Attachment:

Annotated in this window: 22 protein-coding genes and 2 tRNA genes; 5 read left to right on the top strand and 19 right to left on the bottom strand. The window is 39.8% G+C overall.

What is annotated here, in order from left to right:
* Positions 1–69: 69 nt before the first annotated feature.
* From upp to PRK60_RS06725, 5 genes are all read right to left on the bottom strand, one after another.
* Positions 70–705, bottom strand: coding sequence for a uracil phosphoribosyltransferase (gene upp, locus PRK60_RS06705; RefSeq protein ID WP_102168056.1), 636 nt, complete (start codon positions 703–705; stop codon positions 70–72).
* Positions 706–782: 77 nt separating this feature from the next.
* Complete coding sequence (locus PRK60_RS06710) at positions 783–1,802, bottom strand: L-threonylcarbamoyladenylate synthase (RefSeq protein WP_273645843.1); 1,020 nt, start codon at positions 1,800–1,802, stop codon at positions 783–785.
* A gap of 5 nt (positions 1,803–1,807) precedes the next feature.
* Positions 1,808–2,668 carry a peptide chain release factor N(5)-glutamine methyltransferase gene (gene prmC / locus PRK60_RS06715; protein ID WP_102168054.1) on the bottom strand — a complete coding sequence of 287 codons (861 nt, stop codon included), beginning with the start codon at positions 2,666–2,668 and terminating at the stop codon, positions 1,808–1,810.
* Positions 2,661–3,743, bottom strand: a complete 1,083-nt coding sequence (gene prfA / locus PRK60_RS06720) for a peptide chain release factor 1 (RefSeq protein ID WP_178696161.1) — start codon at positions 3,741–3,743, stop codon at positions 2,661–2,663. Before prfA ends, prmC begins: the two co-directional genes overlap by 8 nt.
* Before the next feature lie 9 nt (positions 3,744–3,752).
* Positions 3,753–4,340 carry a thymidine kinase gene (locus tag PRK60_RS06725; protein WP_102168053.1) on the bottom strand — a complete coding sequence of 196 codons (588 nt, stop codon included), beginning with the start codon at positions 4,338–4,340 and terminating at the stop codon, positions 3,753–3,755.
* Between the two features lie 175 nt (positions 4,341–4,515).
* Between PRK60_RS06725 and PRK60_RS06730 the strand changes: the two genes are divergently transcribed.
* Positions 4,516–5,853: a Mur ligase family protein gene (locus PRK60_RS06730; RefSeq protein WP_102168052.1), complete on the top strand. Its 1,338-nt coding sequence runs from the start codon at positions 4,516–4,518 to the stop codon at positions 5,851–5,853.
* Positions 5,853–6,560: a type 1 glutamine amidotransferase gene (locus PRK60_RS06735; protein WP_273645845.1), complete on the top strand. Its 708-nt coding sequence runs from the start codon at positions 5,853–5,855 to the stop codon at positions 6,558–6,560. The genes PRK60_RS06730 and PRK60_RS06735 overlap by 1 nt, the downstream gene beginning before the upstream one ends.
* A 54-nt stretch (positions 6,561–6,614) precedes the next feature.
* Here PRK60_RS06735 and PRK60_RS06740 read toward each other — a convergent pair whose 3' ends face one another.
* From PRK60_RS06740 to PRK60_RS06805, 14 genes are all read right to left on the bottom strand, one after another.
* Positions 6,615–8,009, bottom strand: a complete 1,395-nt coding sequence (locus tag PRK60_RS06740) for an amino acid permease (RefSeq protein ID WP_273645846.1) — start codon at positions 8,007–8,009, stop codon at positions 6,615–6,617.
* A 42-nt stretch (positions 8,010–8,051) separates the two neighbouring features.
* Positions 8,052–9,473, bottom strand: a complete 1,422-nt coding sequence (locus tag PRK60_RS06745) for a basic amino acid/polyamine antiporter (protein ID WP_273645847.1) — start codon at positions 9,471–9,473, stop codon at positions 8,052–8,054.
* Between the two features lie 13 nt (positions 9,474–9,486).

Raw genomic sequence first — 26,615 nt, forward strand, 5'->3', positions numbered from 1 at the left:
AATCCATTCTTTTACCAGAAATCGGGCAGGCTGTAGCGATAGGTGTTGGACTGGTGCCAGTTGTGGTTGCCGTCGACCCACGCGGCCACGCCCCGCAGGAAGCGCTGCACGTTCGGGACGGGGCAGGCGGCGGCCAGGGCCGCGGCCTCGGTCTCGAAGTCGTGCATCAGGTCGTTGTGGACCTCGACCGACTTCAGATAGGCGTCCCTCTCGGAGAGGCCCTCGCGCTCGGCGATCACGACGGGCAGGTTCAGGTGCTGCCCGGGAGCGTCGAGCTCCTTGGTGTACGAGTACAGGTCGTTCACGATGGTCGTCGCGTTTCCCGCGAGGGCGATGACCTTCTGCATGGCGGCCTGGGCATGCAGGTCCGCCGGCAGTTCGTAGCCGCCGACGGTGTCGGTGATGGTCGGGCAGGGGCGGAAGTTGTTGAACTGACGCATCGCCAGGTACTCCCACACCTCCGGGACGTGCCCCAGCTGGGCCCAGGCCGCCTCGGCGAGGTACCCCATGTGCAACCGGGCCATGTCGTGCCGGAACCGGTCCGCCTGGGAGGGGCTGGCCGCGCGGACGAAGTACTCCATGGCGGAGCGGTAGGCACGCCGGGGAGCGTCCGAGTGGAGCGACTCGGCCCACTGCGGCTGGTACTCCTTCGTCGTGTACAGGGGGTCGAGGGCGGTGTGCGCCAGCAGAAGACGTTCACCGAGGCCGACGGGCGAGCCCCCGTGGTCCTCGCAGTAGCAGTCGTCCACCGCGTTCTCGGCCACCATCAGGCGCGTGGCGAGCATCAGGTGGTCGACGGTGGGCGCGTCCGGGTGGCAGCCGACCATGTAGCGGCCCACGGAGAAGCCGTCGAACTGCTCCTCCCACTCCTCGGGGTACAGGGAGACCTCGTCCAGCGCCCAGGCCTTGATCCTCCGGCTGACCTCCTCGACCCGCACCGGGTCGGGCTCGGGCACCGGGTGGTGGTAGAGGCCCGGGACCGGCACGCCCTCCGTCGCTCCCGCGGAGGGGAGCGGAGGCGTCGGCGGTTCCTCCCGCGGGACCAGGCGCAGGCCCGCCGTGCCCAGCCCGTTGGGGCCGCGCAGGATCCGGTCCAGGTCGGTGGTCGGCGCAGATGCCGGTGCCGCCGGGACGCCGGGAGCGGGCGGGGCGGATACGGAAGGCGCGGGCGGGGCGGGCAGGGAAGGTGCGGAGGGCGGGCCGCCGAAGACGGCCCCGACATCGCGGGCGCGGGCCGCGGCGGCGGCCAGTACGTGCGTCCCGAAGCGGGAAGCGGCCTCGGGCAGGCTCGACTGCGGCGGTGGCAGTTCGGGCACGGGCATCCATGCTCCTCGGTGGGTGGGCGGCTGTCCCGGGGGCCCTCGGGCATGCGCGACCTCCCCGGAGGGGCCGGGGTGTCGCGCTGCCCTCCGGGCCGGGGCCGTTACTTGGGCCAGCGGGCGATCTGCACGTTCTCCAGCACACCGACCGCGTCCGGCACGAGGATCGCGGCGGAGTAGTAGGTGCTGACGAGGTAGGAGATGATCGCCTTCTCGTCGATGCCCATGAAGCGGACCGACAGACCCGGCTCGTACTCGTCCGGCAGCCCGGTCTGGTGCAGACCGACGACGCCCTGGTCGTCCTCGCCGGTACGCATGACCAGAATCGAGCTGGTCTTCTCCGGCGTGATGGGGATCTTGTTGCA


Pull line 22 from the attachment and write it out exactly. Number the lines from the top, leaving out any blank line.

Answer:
* Positions 8,052–9,473, bottom strand: a complete 1,422-nt coding sequence (locus tag PRK60_RS06745) for a basic amino acid/polyamine antiporter (protein ID WP_273645847.1) — start codon at positions 9,471–9,473, stop codon at positions 8,052–8,054.